Page 1 Session 10 Poisons, Bites Stings

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Poison Facts

 Most poisoning accidents involve medicines, household products and cosmetics. Some poisoning agents can cause breathing difficulties - seek medical attention immediately.

More than 28,000 children receive treatment for poisoning, or suspected poisoning accidents every year.

​(Royal Society for the Prevention of Accidents)

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Recognition Of Poisoning

   

Should the child become unresponsive then you must conduct the primary assessment.

Some indicators may be present to inform you that a child may have poisoned themselves for example:

  • Empty container nearby ​
  • Vomit
  • Strong smell of chemical, alcohol
  • Other children may inform you.

Should the child be conscious then the following indicators may be present:

  • Pain in stomach
  • Impaired vision
  • Smell of fumes or chemicals
  • Nausea and vomiting
  • Difficulty in breathing
  • Child may inform you of what they have taken.

Know Your Poisons

One of the most important things to establish if a child is poisoned is "information"

What has the child taken the emergency services will need to know this as it will assist them in the treatment of the child. The following information is also valuable:

  • When the substance was taken
  • Why was it taken (accidentally or deliberate)
  • How it was taken (Swallowed, Inhaled, injected)
  • How much was taken
  • Have they been sick
  • Details of the child, age, current medical conditions

Important!

Locate the container or bottle the substance was held in.

Treatment For Poisons

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  The General Rule:

  • ​Call 999/112
  • Inform the emergency services with all the information you know.
  • Ensure area is safe, i.e no gas or acids
  • Remove cause or child if required

Important!

In the event the child stops breathing you should perform CPR with a "FACE SHIELD"

Animal Bites

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 Any type of bite

1. Blood loss and extent of injury

2. Infection

Important!

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 A child has just been bitten badly on the face by a dog What do you do next?

  • Ensure there is no further danger
  • Shout for help, send helper for first aid kit
  • You must control blood loss
  • Gloves on
  • Direct pressure can be applied with hand once glove is on. "infection control"
  • Apply Sterile Dressing over the wound
  • Apply pressure
  • Look for additional wounds
  • Send helper to call 999/112

Ensure you treat the child for shock if necessary, be prepared if child goes unconscious. In the worse case be prepared for CPR management.

Wasp Stings

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 There are many types of stings from Nettles to poison Ivy, The Wasp and Bee sting are the most common sting. The Wasp tends not to deposit its sting, however it can be very painful 

and create further problems, (Anaphylaxis)


Bee Sting

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The Bee tend to leave a sting.How do I deal with a Bee sting?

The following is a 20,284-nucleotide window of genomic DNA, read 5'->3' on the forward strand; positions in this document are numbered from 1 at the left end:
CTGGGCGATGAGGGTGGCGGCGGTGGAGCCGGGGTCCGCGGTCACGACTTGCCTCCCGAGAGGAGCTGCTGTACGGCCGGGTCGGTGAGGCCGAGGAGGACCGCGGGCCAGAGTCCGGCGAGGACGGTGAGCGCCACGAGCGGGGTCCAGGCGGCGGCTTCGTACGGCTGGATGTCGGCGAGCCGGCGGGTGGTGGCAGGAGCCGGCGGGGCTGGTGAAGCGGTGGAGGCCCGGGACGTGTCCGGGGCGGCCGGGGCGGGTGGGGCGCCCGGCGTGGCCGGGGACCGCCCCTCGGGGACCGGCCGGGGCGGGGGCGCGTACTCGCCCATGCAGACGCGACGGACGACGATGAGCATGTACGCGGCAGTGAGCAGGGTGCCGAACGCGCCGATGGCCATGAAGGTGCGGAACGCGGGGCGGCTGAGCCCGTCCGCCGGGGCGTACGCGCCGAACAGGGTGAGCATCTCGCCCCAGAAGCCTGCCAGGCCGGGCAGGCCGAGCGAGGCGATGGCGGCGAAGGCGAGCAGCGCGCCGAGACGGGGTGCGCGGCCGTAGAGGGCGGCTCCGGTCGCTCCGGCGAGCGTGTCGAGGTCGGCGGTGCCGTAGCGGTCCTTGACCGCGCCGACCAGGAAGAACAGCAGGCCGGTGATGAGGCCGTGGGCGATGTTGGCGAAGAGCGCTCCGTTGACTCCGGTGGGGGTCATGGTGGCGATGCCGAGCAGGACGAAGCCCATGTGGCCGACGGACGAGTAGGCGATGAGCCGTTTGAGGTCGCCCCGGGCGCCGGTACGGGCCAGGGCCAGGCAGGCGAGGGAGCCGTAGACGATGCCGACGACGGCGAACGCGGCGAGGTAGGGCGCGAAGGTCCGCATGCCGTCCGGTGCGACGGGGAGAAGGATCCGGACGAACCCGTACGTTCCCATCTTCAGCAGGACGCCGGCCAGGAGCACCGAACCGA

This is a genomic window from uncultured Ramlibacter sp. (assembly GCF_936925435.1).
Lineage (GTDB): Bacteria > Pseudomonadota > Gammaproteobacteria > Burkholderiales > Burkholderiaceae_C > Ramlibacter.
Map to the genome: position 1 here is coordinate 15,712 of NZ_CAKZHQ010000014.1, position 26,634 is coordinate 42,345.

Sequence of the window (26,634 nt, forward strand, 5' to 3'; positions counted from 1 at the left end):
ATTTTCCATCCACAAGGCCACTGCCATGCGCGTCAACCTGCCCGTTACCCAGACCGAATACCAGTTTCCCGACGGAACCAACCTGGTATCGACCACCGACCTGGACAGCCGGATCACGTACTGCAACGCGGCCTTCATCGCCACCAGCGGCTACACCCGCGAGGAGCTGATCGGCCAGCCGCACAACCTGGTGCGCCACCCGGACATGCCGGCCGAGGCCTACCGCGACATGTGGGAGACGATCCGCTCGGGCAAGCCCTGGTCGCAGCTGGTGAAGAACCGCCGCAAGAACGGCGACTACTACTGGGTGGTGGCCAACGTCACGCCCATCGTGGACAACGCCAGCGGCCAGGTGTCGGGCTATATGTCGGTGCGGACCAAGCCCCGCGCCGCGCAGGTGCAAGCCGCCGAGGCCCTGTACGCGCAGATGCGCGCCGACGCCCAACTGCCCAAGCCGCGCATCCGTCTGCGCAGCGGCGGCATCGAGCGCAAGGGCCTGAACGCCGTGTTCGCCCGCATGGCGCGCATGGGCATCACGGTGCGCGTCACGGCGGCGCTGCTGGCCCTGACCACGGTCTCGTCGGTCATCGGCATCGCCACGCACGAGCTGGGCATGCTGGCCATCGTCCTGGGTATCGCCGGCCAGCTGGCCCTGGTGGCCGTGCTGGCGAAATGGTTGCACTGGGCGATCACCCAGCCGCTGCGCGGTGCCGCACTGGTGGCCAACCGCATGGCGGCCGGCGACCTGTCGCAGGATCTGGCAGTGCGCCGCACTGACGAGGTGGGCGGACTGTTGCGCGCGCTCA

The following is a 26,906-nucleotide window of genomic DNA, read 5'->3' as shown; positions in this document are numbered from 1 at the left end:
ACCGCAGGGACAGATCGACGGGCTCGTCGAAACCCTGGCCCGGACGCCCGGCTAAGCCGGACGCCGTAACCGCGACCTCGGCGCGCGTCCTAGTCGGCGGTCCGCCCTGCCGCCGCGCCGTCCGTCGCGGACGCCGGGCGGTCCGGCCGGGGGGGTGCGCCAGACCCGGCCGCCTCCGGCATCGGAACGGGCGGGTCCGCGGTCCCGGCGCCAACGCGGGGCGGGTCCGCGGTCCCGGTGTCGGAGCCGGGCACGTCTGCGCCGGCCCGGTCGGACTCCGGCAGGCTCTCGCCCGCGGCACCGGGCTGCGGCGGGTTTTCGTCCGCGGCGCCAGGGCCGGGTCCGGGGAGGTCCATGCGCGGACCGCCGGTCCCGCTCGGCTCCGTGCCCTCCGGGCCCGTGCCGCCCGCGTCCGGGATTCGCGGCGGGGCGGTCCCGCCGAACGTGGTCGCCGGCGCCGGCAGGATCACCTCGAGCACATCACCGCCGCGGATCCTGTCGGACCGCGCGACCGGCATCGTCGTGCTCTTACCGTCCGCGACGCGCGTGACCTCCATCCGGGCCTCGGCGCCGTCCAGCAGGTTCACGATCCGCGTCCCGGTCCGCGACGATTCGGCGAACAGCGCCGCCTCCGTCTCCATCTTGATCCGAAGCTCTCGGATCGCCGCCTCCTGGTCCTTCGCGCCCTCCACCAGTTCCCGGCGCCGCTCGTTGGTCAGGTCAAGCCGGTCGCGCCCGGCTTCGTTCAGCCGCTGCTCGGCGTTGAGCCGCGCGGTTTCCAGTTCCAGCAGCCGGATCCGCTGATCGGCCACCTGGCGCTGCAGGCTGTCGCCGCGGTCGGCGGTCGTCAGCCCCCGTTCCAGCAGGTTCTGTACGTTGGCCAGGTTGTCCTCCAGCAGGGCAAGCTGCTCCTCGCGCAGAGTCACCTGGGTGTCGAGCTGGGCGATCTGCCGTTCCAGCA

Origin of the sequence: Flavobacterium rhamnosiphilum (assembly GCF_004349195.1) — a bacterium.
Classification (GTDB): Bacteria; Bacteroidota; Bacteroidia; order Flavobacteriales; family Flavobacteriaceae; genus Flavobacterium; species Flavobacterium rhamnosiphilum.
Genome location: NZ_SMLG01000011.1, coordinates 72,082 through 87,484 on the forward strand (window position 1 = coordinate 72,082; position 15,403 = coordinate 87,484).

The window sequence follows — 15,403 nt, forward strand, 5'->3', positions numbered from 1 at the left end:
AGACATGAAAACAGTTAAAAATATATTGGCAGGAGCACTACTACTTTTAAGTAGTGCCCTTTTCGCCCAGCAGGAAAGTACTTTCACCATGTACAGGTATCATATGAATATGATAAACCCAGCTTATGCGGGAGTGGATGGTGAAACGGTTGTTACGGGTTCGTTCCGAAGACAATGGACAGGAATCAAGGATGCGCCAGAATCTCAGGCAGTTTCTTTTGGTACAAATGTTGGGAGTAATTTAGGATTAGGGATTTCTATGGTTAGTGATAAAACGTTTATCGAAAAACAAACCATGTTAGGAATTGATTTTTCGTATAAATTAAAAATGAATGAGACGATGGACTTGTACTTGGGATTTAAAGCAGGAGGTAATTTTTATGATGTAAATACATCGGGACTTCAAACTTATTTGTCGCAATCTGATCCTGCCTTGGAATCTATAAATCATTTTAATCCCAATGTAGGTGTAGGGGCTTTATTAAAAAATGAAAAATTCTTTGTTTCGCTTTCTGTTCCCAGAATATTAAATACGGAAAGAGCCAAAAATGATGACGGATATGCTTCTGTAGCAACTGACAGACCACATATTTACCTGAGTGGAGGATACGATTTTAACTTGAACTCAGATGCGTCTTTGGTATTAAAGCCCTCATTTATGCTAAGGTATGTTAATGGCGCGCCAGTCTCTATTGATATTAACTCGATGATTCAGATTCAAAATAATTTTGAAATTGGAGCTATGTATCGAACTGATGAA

• Reassure the child  
  • Take a blunt edge, such as credit card.  
  • Should you have lukewarm water near by, run sting under it for 30 seconds
  • As water is running, quickly swipe the sting with edge of the card.
  • Do this reasonably hard you only want to swipe once (remember the pain)  
  • You could cover the area with a dressing, however keep an eye on swelling.

Important!Should the child show swelling on the face and neck then call 999/112 (Anaphylaxis) 

Lyme Disease

The Tick- Lyme Disease

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The  early-stage Lyme disease develop a distinctive circular rash at the site of the tick bite, usually around three to 30 days after being bitten. This is known as erythema.

Lyme Disease Rash

The rash is often described as looking like a bull's-eye on a dart board. The affected area of skin will be red and the edges may feel slightly raised.

The size of the rash can vary significantly and it may expand over several days or weeks. Typically it's around 15cm (6 inches) across, but it can be much larger or smaller than this. Some children may develop several rashes in different parts of their body.

Some children with Lyme disease also experience flu-like symptoms in the early stages, such as tiredness (fatigue), muscle pain, joint pain, headaches, a high temperature (fever), chills and neck stiffness. 

Later symptoms
More serious symptoms may develop several weeks, months or even years later if Lyme disease is left untreated or is not treated early on. These can include:

pain and swelling in the joints (inflammatory arthritis)
problems affecting the nervous system – such as numbness and pain in your limbs, paralysis of your facial muscles, memory problems and difficulty concentrating
heart problems – such as inflammation of the heart muscle (myocarditis) or sac surrounding the heart (pericarditis), heart block and heart failure
inflammation of the membranes surrounding the brain and spinal cord (meningitis) – which can cause a severe headache, a stiff neck and increased sensitivity to light

Important!

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Should you see the Lyme

Disease rash on a child they

must seek medical treatment.

Removing Ticks

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Children should be checked for ticks especially if they have been playing or sitting in wooded areas or they

have been with animals such as deer.

Tweezers or Tick removers can be used, in some cases smear the tick with Vaseline and the tick will come out.